As we continue to profile Maryland women who have made an everlasting impact on our state, we’re featuring Shauntee Daniels, current Executive Director of the Baltimore National Heritage Area, an organization dedicated to preserving and promoting Baltimore’s historic buildings and neighborhoods. The Baltimore National Heritage Area is one of 13 certified heritage areas in Maryland and one of 55 Congressionally designated national heritage areas across the country.

Falling in love with the history and culture of Baltimore

Daniels didn’t start her career in heritage tourism. After 20 years in the corporate world of insurance services and 10 years in publishing, Daniels switched gears and became a tour guide in Baltimore. “I just wanted to do something different,” she said, “something meaningful to me. I jumped to learn as much as I could about Baltimore’s history and cultural heritage.”

“History starts with it being relevant to you. The amount of African American history in Maryland, Baltimore was astounding to me.  I began to love the people, the places, and the architecture.  Baltimore has it all, what’s there not to love!  Oh yes, we have our issues but that comes from being an urban city with a long, long history.  This is not New York nor Washington, DC.  Baltimore has a soul.  The bones of this city belong to the people – free, enslaved, Native, Black, and White.” -Shauntee Daniels, Executive Director, Baltimore National Heritage Area

Standing with community members cleaning up at the Billie Holiday statue and Park, in West Baltimore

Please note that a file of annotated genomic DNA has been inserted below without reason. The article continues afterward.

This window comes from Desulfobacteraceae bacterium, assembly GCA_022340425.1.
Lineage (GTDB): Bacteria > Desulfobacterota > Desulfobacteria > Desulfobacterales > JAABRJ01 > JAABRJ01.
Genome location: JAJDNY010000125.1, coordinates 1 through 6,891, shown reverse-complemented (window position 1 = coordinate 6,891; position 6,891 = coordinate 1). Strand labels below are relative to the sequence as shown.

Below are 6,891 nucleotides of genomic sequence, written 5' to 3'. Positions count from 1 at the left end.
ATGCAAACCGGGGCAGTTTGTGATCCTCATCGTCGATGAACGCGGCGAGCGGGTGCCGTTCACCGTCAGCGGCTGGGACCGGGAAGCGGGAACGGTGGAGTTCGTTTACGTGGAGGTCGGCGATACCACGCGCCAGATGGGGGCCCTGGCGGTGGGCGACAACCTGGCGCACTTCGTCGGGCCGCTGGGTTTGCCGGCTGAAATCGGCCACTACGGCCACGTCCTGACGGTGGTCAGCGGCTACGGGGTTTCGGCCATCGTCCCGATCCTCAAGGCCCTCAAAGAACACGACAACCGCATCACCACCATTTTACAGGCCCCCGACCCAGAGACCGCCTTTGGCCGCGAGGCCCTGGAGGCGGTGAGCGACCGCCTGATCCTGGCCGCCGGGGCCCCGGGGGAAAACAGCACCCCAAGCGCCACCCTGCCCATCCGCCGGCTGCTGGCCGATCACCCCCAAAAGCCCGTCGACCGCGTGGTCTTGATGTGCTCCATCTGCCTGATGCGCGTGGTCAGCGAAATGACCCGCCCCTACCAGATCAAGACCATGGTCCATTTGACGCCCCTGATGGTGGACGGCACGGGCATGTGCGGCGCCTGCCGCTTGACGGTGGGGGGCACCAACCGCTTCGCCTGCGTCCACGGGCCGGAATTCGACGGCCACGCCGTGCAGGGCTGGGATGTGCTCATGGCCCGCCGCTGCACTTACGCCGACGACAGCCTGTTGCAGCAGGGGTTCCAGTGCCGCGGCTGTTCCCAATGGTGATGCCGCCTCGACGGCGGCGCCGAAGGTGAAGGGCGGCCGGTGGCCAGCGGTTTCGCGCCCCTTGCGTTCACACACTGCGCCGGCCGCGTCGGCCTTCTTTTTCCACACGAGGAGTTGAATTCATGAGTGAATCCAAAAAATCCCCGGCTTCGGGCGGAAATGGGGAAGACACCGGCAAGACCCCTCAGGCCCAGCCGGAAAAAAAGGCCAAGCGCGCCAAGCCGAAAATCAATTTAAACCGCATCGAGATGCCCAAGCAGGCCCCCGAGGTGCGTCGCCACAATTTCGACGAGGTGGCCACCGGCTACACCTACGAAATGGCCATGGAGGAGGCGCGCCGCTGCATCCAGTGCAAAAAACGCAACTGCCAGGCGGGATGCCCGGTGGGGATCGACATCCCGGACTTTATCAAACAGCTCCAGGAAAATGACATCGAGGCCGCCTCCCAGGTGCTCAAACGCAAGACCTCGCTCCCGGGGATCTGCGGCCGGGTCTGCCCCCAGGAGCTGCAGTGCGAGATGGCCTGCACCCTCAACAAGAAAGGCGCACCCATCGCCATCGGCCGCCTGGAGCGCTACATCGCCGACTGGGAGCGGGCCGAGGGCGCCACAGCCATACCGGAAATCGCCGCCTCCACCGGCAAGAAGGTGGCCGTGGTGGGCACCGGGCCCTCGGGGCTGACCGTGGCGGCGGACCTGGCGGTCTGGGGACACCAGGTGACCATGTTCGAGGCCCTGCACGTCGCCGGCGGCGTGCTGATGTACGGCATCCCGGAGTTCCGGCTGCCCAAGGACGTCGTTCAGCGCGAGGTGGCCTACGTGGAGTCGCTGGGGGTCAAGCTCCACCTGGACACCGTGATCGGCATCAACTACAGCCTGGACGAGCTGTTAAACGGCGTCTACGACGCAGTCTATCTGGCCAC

Growing up in the Midwest and California, Daniels had only learned the basic history of Black Americans. But working as a tour guide allowed her to grow her horizons and connect to her ancestors. “Baltimore has a soul,” Daniels said. “Not only did Baltimore sing to me with its Black history that I could relate to, but it’s a ‘block-by-block’ kind of place, like the people who reside here. Everyone has a different story.”

Daniels began working for Baltimore National Heritage Area in 2008

Back then, the organization was called Baltimore City Heritage Area (the organization received its national designation in 2009). Daniels worked as an Education Administrator, building a more cohesive relationship with the Mayor’s Office and developing a marketing plan that gave BHNA $50,000. In 2013, she became the Director of Programs and Outreach for the organization. In this position, she doubled the number of urban ranger walking tours and created the Heritage Neighborhood grant program. In March of 2019, she was named Executive Director.

Daniels has had many accomplishments throughout her time with BHNA

Lt. Governor Boyd Rutherford, Roz Johnson, and Shauntee Daniels unveiling the Parks Sausage Plaque on MLK Blvd, where the Parks Sausage Plant once stood.

B&O Railroad Museum

Her proudest achievements include the The Neighborhood Placemaking Grant program, which offers neighborhoods within the Heritage Area the chance to improve communities for residents and tourists and outreach to youth – like Kids in Kayaks, Kids on Trails, and History Through Arts, all of which allow children to see Baltimore through a new lens.

“Some of my first experiences in Baltimore will last with me forever,” said Daniels. “I was amazed to visit the Baltimore Museum of Industry to find how so many everyday things were invented or manufactured right here! A trip to the B&O Railroad, the place bolded in my fourth-grade social studies book.  Lastly, to visit National Great Blacks in Wax, a museum telling our story with Black people in wax. Only in Baltimore.  As a guide, it was possible I was walking the same streets of Frederick Douglass or Harriet Tubman.”

Under Daniels’ leadership the Baltimore National Heritage Area is invested in doing work through grant programs, public programming, and other activities that support Baltimore’s youth, museums, and communities to understand, love and live Baltimore City’s cultural heritage.